Boston Federal Reserve President Eric Rosengren in an interview with MarketWatch on Wednesday dismissed talk of scaling back asset purchases as premature, and said temporary factors pushing up inflation this spring won’t last.
“My view is that this acceleration in the rate of price increases is likely to prove temporary,” Rosengren said Wednesday.
“Toilet paper and Clorox were in short supply at the outset of the pandemic, but manufacturers eventually increased supply, and those items are no longer scarce. Many of the factors raising prices this spring are also likely to be similarly short-lived,” Rosengren said.
Rosengren cautioned that it is too soon to know whether trend inflation will rise as the economy strongly recovers in 2022, but the most likely outcome is inflation trending close to the Fed’s 2% long-run target.
Economists are divided on the question of what the trend rate of inflation will be the 2022, with some economists seeing inflation above the Fed’s 2% target, even though the consensus is 2%.
Rosengren said he would be watching the data carefully and said inflation could be stronger than expected. He said he would be watching the employment cost index to see if wages move higher. That would be a warning sign that the price increases he expects to be temporary might be higher than anticipated.
Earlier on Wednesday, Chicago Fed President Charles Evans said he thought the chances of persistently higher inflation were remote.
The Fed is buying $120 billion of assets each month, and holding short-term interest rates close to zero, in order to provide support for the economy.
Both Rosengren and Evans said they did not want to start discussing tapering the asset purchases, which would be the first step in the central bank taking its foot off the gas pedal in support for the economy.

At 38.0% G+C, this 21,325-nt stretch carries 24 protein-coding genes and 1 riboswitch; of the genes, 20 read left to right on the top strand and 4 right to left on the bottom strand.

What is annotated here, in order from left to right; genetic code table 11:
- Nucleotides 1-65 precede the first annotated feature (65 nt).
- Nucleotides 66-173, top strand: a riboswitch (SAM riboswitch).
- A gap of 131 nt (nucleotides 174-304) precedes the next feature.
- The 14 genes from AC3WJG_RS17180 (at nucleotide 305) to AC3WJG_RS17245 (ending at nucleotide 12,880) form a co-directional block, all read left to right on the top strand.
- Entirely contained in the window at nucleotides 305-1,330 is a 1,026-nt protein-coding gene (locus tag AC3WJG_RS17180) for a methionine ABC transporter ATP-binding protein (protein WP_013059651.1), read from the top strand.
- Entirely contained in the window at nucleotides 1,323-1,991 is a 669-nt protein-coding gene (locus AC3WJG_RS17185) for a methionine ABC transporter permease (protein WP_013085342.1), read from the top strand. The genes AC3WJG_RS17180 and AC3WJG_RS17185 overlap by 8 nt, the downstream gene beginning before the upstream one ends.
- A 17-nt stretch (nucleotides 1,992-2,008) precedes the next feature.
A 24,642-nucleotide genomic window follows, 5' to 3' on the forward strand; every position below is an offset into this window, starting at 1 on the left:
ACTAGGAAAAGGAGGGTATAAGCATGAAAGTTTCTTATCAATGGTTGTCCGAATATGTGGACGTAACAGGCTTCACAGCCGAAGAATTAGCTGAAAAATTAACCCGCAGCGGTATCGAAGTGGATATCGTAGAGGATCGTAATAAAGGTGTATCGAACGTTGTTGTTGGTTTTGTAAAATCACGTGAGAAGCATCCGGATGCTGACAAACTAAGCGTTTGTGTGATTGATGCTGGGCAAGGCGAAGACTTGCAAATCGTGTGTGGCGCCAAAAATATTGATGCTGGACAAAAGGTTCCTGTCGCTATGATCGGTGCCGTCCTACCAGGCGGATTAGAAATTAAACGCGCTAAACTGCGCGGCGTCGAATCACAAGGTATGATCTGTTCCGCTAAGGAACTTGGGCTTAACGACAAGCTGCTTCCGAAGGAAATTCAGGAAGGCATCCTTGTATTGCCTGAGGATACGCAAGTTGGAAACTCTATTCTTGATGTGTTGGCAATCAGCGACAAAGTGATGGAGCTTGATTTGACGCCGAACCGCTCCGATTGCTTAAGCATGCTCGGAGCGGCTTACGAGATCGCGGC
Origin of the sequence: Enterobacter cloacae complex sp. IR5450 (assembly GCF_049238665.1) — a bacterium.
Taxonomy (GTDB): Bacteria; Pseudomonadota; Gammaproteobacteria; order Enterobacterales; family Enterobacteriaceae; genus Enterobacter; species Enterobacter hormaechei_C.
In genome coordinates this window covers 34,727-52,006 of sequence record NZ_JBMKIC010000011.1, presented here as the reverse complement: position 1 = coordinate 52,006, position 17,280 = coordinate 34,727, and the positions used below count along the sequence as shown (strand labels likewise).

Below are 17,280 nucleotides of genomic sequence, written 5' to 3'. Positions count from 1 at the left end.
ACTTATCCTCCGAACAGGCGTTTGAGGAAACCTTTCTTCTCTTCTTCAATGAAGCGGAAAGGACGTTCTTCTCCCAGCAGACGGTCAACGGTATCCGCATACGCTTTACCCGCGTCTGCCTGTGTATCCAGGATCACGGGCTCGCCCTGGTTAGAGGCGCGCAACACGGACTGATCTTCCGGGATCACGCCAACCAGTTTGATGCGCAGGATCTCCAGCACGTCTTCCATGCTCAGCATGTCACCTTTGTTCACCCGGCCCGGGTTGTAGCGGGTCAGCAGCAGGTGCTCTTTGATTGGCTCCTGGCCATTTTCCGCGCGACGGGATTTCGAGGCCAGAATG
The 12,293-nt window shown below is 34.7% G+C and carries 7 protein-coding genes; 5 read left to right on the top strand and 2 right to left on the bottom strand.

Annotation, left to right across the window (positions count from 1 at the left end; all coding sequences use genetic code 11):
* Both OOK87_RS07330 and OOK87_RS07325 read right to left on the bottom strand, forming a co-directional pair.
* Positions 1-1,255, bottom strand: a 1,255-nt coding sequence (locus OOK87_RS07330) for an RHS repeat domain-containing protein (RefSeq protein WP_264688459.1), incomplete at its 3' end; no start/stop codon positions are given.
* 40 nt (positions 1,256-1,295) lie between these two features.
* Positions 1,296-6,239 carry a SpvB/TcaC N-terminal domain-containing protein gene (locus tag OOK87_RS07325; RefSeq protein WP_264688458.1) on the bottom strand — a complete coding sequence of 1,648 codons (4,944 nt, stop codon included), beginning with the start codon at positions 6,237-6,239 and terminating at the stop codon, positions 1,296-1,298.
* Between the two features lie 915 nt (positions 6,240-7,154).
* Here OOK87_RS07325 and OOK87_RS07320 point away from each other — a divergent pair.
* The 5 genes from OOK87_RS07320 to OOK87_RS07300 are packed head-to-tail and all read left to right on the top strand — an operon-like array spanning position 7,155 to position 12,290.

Fed Chairman Jerome Powell has said the Fed is “not thinking about thinking about” reducing the pace of purchases and said the central bank would let investors know when it was starting to contemplate having those discussions.
Asked about tapering on Wednesday, Rosengren said: “I don’t think we’re at the point of being particularly specific right now.”
“We need to have a substantial improvement for us to begin tapering,” he said. “It is quite possible that we’ll see those conditions as we get to the latter half of the year. But right now, what we have is one really strong employment report, one quarterly GDP report. And so I think it’s premature.”
“There are some risks to delaying tightening policies, but there’s very significant benefits,” Rosengren said. “So I think for now, the benefits far outweigh the costs.”
Those include encouraging people to come back to work and helping “Latinx or Black Americans who have disproportionately faced unemployment during the pandemic,” he said.
Earlier Wednesday, Evans told reporters, according to the Wall Street Journal, that “I personally think the achievement of sustainable inflation averaging 2% is a lot harder than people think and so I’m not in any hurry to have that discussion.”
But Dallas Fed President Robert Kaplan, in an interview with MarketWatch, has called for a discussion about slowing down the Fed’s asset purchases. He said his contacts think inflation bottlenecks might last longer than previously thought.
Rosengren said the Fed is going to place emphasis on realized data rather than forecasts before taking policy actions.
“This implies that current policy will remain accommodative until the labor market can consistently help deliver on the Fed’s 2% inflation goal,” he said.
Late Wednesday, Fed Vice Chairman Richard Clarida, one of the officials inside Powell’s inner-circle, also said he didn’t think it was time to start talking about tapering.
And Cleveland Fed President Loretta Mester said she wanted to see more improvement in the labor market before she would consider the conditions on the forward guidance on asset purchases as being met.
Mester noted that even after the Fed decides the conditions to scale back purchases has been met, that the Fed will still be buying assets and Fed policy will remain highly accomodative.